H-Index
79
Scimago Lab
powered by Scopus
JCR
Clarivate
Analytics
15%
Acceptance
Rate
call: +1.631.470.9640
Mon-Fri 10 am - 2 pm EST

Logo



eISSN: 1643-3750

Get your full text copy in PDF

Atypical features of dementia in a patient with Creutzfeldt-Jakob disease

Maria Pąchalska, Henryk Kurzbauer, Maria Formińska-Kapuścik, Andrzej Urbanik, Grażyna Bierzyńska-Macyszyn, Paweł Właszczuk

Med Sci Monit 2007; 13(1): CS9-19

ID: 470152


Background: This article describes a Polish patient (female, right-handed, age 68 at onset) diagnosed with the Heidenhain variant of Creutzfeldt-Jakob Disease (HvCJD), characterized clinically by isolated visual
disturbances with no ocular dysfunction prior to the development of myoclonus and other symptoms of CJD.
Case Report: Nothing in the history pointed to iatrogenic or acquired CJD, and genetic testing ruled out familial CJD. The neuroradiological picture (MRI) showed non-specifi c features of cerebral atrophy (cortical and subcortical). An EEG revealed periodic triphasic sharp waves, particularly in the occipital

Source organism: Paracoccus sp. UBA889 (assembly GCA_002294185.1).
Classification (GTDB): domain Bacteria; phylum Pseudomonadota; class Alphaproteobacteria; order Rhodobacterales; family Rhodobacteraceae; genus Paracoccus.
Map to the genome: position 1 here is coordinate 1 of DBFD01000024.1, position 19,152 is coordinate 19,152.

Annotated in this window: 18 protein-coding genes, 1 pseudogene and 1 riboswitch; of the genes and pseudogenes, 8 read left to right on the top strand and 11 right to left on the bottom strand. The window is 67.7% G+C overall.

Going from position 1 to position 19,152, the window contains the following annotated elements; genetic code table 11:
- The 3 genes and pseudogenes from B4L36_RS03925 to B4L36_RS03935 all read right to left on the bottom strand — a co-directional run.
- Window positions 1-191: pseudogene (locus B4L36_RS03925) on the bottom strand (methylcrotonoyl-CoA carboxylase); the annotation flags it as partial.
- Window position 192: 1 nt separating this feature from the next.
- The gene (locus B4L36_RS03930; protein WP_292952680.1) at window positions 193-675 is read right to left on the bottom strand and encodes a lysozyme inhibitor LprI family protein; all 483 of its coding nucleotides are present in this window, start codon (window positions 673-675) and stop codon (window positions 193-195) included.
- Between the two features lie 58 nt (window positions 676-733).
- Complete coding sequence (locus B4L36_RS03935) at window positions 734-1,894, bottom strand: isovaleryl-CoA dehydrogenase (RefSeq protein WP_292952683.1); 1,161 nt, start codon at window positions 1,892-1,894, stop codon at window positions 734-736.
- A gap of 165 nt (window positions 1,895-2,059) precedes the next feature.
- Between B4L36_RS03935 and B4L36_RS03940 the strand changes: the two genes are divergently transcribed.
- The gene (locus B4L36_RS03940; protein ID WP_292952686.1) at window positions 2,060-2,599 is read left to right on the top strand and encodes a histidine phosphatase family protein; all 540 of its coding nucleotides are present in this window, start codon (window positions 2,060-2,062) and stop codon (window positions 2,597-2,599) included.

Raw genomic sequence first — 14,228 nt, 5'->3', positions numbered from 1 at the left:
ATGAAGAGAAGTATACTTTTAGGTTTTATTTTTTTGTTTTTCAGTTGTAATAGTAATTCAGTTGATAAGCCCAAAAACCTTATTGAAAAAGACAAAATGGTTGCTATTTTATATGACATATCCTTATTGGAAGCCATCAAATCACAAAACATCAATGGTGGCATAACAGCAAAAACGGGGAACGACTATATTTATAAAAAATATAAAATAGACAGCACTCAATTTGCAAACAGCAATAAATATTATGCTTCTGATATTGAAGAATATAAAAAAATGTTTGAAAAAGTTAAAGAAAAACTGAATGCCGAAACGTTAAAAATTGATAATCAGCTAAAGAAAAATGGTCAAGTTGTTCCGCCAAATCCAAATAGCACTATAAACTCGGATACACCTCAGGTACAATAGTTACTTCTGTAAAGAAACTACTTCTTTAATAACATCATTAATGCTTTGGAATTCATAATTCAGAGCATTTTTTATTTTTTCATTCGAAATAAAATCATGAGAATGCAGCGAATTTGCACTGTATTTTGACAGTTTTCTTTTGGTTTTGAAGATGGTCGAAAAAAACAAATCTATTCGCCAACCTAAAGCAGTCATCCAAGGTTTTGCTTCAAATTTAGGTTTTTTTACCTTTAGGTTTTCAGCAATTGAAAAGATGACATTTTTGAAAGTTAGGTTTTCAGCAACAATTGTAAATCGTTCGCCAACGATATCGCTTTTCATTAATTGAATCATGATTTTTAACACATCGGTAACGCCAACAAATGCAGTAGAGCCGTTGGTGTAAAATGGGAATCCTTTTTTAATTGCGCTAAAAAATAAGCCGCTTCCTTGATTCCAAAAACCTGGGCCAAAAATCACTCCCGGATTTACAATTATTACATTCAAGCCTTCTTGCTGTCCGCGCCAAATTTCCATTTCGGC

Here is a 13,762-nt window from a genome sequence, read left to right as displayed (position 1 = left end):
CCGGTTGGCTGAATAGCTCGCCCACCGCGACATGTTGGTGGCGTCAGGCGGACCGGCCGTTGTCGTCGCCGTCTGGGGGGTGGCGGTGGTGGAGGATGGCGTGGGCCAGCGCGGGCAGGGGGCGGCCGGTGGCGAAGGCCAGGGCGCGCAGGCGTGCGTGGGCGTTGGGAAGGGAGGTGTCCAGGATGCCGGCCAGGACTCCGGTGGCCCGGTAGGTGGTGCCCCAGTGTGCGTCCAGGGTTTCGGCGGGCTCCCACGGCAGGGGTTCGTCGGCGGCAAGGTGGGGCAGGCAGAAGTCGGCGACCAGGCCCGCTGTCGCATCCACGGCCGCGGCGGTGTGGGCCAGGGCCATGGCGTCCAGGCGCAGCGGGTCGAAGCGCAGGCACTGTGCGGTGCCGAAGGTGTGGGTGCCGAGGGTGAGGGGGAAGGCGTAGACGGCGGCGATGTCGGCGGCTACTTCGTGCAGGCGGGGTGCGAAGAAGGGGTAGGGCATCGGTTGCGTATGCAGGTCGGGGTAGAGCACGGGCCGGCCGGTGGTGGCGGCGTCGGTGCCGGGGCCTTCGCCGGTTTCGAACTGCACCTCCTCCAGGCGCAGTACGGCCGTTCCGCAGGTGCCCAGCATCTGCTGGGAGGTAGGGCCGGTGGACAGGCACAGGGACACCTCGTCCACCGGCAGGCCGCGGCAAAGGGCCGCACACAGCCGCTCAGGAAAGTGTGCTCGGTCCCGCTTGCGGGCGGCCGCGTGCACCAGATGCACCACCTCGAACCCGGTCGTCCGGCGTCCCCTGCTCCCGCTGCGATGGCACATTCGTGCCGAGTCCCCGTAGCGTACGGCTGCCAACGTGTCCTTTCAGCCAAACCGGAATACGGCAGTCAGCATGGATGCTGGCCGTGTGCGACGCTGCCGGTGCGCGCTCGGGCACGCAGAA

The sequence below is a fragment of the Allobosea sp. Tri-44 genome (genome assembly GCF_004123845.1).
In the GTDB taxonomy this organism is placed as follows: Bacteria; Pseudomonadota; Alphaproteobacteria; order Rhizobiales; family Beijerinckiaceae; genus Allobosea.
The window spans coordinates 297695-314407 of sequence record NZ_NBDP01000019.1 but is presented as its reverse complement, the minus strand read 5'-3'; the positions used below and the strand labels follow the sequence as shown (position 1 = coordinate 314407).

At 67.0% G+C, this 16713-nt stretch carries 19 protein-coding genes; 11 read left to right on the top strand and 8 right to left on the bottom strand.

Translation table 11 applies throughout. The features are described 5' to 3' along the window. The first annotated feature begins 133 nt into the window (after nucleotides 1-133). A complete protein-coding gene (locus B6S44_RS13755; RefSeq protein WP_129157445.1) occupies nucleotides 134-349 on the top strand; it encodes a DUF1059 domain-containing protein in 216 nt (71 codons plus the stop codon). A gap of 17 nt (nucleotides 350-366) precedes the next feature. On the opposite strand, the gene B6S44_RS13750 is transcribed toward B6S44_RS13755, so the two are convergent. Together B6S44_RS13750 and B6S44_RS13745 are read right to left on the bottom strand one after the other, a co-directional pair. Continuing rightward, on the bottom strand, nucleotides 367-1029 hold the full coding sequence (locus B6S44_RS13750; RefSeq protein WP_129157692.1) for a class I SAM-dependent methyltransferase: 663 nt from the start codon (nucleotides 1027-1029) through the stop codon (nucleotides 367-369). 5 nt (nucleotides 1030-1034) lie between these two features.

lobes, and myoclonus occurring synchronically with generalized periodic epileptiform discharges. Comprehensive neuropsychological testing documented rapidly progressive dementia, with dysgraphia and aphasia deteriorating to organic mutism. Post-mortem neuropathological examination
confi rmed spongiform encephalopathy, especially in occipital cortex, with amyloid plaques but without neurofi brillary tangles.
Conclusions: Over the crucial 6-week period the patient went from “Mild Cognitive Impairment” to a status resembling the fi nal stages of Alzheimer’s disease, without any evidence of a CVA. The only aspect of this case that does not fi t the usual criteria for the Heidenhain variant is the fact that the patient survived over a year in a persistent vegetative state. Ophthalmologists and family physicians should be aware of the possibility of HvCJD in any patient over 60 presenting with otherwise inexplicable visual disturbances in the absence of signifi cant ocular pathology, even when other symptoms
of dementia may not be immediately noticeable.

This paper has been published under Creative Common Attribution-NonCommercial-NoDerivatives 4.0 International (CC BY-NC-ND 4.0) allowing to download articles and share them with others as long as they credit the authors and the publisher, but without permission to change them in any way or use them commercially.
I agree